Learning The Changes Of 100+ Songs - Is It Worth It or Just a Waste of Time?



  • Russell LetsonRussell Letson Prodigy
    Posts: 355

    There's a good reason we call it "playing" music. Even in the most score-bound music (say, classical) there is room to maneuver, and jazz is all about that maneuvering room, to the point that the bebop guys not only took big liberties with the standards they'd been playing at dance gigs but took those changes and wrote new tunes on top of them. That's *play*, and it's central what we admire about Django and Grappelli--or Monk or Bird or Diz or Louis. But they all started with the bones of the standard repertory before they took off running.

  • pmgpmg Atherton, CANew Dupont MD50R, Shelley Park Custom, Super 400, 68 Les Paul Deluxe, Stevie Ray Strat
    edited January 2020 Posts: 140

    IMO, the best way to develop a memorized repertoire of tunes is to first find opportunities to put yourself in playing situations with others. (See my recent post on finding/developing steady coffee house gigs.) Getting ready for Django in June can provide great motivation - but it is only a once a year deal and, unless you play with others more frequently, you will tend to forget what you have learned (although it gets easier to re-learn old stuff).

    Learn the chords first - then the head. Start with some solid goal - even one tune a week if that is all the time you can muster. And force yourself to not look at written music when playing - but to listen and watch others if you forget stuff or get lost.

    Even 20 popular tunes can get you through most jams and, if you are really stuck, keep your iPhone in your back pocket so you can steal a glance if needed, then put it away and play as best you can.

    After a jam, I find it very important to review the tunes that you had issues with and learn the parts that you did not know or forgot the same day if possible = and then call the tunes you struggled with and play them by memory at the very next opportunity so you can bake them in to your brain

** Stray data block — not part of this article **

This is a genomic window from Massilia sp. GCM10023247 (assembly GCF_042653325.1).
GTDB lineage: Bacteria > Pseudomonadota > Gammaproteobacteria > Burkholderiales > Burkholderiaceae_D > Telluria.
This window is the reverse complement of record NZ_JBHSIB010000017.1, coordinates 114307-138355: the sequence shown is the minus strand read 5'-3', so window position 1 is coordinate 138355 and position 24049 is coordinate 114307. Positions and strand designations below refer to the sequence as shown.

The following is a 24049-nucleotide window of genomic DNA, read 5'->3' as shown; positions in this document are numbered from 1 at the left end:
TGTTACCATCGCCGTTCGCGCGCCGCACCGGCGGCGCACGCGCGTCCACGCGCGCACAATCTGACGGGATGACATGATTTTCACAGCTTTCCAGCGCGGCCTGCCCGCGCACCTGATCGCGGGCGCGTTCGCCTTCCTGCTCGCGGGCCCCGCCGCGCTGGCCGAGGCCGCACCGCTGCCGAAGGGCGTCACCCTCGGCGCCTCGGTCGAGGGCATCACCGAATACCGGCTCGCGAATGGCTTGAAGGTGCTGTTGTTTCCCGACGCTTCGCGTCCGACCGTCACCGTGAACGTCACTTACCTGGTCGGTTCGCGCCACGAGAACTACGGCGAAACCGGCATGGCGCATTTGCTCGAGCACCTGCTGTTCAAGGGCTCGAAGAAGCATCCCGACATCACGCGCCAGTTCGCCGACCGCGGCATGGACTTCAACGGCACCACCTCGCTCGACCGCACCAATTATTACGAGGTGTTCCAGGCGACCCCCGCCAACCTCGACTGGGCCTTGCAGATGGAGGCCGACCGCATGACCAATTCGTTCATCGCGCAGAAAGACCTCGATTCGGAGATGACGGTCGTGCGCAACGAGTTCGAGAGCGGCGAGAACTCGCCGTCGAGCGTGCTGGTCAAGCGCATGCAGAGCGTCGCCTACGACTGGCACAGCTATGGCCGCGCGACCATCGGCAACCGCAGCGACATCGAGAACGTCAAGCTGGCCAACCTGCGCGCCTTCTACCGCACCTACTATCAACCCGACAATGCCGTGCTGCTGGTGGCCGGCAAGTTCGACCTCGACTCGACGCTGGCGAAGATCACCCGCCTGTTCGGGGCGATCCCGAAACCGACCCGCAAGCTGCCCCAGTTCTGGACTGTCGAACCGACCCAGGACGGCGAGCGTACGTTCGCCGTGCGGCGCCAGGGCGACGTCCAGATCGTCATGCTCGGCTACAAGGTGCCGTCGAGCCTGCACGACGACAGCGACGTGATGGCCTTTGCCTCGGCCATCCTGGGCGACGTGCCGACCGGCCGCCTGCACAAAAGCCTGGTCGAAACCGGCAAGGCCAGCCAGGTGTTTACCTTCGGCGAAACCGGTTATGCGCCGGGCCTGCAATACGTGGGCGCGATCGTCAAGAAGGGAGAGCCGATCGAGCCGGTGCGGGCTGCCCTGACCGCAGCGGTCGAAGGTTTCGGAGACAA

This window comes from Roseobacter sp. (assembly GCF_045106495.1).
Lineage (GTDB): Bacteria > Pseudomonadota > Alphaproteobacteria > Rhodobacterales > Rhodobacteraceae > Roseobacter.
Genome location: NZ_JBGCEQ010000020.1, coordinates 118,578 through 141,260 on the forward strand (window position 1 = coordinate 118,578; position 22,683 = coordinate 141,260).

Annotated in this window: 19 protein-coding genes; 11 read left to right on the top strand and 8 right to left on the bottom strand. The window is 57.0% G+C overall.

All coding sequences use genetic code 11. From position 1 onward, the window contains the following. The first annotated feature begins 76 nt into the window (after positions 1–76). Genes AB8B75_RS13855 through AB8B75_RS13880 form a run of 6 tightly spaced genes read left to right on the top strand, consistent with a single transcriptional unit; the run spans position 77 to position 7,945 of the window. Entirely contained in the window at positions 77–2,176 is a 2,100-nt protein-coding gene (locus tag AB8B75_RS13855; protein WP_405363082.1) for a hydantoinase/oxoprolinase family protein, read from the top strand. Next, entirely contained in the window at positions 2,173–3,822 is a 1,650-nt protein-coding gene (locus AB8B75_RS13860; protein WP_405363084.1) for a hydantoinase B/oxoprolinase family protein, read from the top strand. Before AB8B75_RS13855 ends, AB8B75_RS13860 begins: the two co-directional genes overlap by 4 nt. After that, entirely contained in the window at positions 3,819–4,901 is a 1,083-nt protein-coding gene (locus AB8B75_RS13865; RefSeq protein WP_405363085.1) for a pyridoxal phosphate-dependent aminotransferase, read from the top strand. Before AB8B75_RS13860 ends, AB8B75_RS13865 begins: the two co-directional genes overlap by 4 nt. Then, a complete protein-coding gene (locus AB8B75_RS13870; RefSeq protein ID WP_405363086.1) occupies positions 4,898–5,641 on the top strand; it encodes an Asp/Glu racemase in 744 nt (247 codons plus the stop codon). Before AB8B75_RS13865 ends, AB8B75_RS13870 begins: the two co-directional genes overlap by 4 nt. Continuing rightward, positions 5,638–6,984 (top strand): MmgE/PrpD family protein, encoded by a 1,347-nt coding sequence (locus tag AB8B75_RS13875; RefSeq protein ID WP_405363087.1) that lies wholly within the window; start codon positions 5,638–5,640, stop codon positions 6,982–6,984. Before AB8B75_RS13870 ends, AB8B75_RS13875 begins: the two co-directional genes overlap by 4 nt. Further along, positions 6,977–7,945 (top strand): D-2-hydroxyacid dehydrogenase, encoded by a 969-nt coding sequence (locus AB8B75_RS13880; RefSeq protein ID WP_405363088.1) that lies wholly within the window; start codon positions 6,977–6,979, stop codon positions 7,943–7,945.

BTW, it is very common to get "jam amnesia" and forget tunes when somebody at a jam invariably asks you "what do you want to play?" Keep a list handy - and tape it to the top of your guitar or keep it handy so you are never at a loss for a song suggestion.

    Learning songs is one of the great joys of being a musician - and you can never get enough. I know some guys who claim to know 1,000's of songs - and they still get a lot of pleasure in learning a new one.

    One last benefit: Us older players like to think that learning a lot of tunes keeps the memory going strong. Hope that's true!!! I can't remember the last time I played with guys who were complaining of early memory loss (ha ha!).

    I'm always interested in jamming with experienced jazz and gypsy jazz players in the San Francisco - San Jose area. Drop me a line. Bass players welcome!
  • geese_comgeese_com Madison, WINew 503
    edited January 2020 Posts: 461

    I am fortunate enough that we have a weekly gypsy jazz jam in Madison. In addition to that I host a jam at my house about once a month. I also have some gigs lined up with the most well known GJ player in town. Lots of motivation to learn and play in addition to Django in June. I also just love learning and playing music.

    I only get about 20-30 minutes max of guitar time a day, but I do a lot of "mental practice" since I spend 30 minutes each way commuting to work. I play a song on my phone and imagine playing along and recalling the changes. I also get to listen to music through headphones all day at work, so I have these songs playing all day.

    Unfortunately, I am very familiar with "jam amnesia". I keep a list on my phone of the songs that I know to help with that.

    If anyone is interested, I am using the methods to learn from the book "Make It Stick: The Science of Successful Learning". It really makes a big difference in learning and retaining information.

  • Lango-DjangoLango-Django Niagara-On-The-Lake, ONModerator
    edited January 2020 Posts: 1,855

    Ok! Well, this forum has helped me refocus my scattered practice routine, so thanks everyone!

    It’s gonna be just me and my metronome for 2020...

    Im going to start with about a dozen tunes that I love to play... my favorites are the ones that have what I call “logical” changes where one chord follows another in such a way that I rarely get lost...then in a few months maybe I’ll work my way up gradually to some tougher stuff..

    Paul Cezanne: "I could paint for a thousand years without stopping and I would still feel as though I knew nothing."

    Edgar Degas: "Only when he no longer knows what he is doing does the painter do good things.... To draw, you must close your eyes and sing."

    Georges Braque: "In art there is only one thing that counts: the bit that can’t be explained."
  • geese_comgeese_com Madison, WINew 503
    Posts: 461

    Unfotunately, as many of you already know, DiJ 2020 is cancelled, but I figured I would give an update on the results of this experiment/endeavor.